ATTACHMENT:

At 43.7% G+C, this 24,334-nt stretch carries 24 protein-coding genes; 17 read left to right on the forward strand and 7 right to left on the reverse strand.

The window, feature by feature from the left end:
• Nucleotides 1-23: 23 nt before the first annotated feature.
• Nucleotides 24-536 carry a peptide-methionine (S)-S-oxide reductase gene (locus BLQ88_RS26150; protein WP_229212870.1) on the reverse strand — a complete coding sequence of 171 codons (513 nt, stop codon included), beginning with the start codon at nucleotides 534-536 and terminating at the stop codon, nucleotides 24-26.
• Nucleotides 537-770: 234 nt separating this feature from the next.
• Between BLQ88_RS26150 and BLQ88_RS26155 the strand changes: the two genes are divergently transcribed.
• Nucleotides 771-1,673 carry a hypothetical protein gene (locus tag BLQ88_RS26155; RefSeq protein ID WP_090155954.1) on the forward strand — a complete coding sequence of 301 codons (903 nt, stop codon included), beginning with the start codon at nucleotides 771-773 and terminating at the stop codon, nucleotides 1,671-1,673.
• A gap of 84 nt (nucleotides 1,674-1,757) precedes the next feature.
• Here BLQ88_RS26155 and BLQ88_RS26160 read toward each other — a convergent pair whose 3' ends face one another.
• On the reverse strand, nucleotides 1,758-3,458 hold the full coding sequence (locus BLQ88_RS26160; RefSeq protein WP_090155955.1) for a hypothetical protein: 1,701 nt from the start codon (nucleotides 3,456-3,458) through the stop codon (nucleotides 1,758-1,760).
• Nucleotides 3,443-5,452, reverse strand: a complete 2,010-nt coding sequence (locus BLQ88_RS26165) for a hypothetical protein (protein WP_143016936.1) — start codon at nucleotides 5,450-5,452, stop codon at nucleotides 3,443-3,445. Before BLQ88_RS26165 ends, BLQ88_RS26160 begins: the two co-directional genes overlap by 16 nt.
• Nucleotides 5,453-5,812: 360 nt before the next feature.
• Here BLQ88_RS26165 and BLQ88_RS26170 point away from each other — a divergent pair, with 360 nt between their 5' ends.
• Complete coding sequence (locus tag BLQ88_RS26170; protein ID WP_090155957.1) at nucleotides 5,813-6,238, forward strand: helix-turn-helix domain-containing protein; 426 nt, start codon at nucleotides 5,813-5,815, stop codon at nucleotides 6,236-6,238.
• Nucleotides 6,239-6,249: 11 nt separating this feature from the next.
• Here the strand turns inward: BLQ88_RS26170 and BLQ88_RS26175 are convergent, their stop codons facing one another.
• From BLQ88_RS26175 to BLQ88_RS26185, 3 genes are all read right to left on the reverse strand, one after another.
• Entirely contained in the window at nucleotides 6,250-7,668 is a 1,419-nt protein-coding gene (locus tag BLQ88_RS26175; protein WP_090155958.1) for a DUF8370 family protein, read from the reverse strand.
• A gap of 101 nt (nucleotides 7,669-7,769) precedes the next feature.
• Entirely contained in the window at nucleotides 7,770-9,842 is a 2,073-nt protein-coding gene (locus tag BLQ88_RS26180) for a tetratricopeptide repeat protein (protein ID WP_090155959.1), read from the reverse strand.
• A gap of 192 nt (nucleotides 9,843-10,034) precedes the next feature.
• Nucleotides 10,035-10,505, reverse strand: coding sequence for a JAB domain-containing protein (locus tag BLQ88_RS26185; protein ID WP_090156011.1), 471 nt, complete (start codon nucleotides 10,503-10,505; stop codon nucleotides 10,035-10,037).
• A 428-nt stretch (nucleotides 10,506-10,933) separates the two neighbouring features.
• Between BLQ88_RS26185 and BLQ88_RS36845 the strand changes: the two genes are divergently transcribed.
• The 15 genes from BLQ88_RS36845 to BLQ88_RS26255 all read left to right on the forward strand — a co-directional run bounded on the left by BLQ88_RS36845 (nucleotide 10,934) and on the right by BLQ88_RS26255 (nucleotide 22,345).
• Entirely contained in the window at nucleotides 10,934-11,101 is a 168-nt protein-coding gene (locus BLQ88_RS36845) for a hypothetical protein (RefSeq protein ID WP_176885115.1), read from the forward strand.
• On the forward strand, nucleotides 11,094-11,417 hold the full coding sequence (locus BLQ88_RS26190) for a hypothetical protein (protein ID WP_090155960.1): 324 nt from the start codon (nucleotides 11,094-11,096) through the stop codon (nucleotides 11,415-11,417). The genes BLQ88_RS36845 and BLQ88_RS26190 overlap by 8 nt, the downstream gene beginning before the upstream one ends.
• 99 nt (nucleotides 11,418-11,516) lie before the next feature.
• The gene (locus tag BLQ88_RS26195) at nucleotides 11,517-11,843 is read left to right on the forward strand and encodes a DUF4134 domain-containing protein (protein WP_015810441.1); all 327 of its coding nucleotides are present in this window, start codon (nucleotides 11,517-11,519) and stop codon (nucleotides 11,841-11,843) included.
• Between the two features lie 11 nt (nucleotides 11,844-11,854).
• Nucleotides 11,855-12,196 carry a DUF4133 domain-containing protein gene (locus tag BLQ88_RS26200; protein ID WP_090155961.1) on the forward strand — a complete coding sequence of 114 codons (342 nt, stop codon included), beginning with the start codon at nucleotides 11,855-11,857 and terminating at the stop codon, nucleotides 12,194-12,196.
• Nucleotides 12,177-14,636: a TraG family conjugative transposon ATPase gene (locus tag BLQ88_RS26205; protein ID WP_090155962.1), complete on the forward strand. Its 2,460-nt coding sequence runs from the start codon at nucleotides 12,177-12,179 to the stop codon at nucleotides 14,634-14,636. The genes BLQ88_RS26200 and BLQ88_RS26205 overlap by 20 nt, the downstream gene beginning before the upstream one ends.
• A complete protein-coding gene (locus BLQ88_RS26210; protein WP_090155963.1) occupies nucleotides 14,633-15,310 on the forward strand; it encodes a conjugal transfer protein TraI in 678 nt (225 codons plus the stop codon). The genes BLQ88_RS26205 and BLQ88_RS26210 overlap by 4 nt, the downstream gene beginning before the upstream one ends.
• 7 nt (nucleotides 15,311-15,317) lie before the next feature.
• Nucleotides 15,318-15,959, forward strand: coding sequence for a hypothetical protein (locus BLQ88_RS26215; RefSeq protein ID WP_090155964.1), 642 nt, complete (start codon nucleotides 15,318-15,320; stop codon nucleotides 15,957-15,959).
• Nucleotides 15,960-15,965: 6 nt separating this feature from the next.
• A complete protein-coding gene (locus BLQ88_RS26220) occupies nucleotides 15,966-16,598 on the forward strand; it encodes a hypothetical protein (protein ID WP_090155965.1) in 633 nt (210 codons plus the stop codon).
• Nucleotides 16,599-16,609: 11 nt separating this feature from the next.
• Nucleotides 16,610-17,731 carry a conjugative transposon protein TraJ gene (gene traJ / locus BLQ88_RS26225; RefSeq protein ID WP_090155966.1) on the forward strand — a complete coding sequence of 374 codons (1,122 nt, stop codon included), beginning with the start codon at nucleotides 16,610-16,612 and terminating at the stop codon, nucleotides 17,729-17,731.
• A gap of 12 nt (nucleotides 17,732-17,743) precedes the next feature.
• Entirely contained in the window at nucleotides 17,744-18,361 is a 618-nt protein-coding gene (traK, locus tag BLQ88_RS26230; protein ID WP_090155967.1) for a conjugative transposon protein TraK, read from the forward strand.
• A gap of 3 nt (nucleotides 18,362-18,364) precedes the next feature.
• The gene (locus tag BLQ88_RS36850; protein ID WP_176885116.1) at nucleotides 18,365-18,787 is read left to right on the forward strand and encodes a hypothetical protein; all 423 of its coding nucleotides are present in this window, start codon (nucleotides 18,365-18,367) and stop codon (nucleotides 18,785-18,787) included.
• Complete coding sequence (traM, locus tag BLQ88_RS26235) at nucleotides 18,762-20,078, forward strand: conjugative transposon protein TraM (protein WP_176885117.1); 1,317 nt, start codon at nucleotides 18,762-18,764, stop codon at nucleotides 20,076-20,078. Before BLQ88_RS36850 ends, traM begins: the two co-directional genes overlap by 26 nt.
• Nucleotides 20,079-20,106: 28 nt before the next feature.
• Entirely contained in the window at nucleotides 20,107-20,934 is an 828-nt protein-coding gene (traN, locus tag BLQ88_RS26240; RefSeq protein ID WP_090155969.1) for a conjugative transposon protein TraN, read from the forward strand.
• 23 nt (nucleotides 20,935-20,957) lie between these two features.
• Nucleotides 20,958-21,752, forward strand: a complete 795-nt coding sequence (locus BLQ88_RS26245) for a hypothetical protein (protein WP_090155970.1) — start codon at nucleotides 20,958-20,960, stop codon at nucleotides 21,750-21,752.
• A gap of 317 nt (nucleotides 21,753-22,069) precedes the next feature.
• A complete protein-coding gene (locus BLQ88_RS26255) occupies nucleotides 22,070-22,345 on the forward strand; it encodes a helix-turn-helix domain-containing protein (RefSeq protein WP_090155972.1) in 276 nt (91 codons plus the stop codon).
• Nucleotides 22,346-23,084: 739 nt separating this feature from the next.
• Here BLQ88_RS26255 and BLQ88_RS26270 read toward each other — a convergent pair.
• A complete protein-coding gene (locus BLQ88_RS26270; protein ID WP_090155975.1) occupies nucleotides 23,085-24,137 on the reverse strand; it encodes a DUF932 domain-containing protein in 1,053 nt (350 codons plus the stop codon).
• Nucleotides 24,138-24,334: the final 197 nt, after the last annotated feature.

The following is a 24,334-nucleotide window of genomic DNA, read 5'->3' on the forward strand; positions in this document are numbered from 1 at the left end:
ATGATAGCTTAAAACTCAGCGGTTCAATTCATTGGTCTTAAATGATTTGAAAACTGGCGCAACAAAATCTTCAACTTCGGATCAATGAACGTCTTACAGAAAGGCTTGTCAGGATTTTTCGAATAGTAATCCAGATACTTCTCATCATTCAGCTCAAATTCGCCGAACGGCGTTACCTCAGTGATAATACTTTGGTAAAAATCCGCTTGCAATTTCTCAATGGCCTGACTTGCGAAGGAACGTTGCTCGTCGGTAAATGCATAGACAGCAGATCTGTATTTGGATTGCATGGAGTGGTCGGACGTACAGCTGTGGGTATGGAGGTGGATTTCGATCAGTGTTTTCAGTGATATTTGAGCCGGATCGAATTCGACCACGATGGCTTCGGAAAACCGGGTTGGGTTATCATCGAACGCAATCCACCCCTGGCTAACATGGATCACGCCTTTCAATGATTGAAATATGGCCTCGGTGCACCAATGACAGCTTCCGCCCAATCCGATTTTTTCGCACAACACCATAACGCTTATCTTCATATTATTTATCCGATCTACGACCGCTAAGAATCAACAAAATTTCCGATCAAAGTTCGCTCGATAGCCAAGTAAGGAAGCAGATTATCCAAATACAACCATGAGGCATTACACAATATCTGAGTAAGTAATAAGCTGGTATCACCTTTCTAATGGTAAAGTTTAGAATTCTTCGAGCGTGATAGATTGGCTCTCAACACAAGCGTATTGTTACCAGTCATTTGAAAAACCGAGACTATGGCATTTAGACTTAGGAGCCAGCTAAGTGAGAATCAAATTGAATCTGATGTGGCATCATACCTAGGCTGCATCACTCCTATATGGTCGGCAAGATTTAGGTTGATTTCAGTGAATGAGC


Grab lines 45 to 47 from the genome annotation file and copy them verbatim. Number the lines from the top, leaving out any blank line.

• Nucleotides 20,079-20,106: 28 nt before the next feature.
• Entirely contained in the window at nucleotides 20,107-20,934 is an 828-nt protein-coding gene (traN, locus tag BLQ88_RS26240; RefSeq protein ID WP_090155969.1) for a conjugative transposon protein TraN, read from the forward strand.
• 23 nt (nucleotides 20,935-20,957) lie between these two features.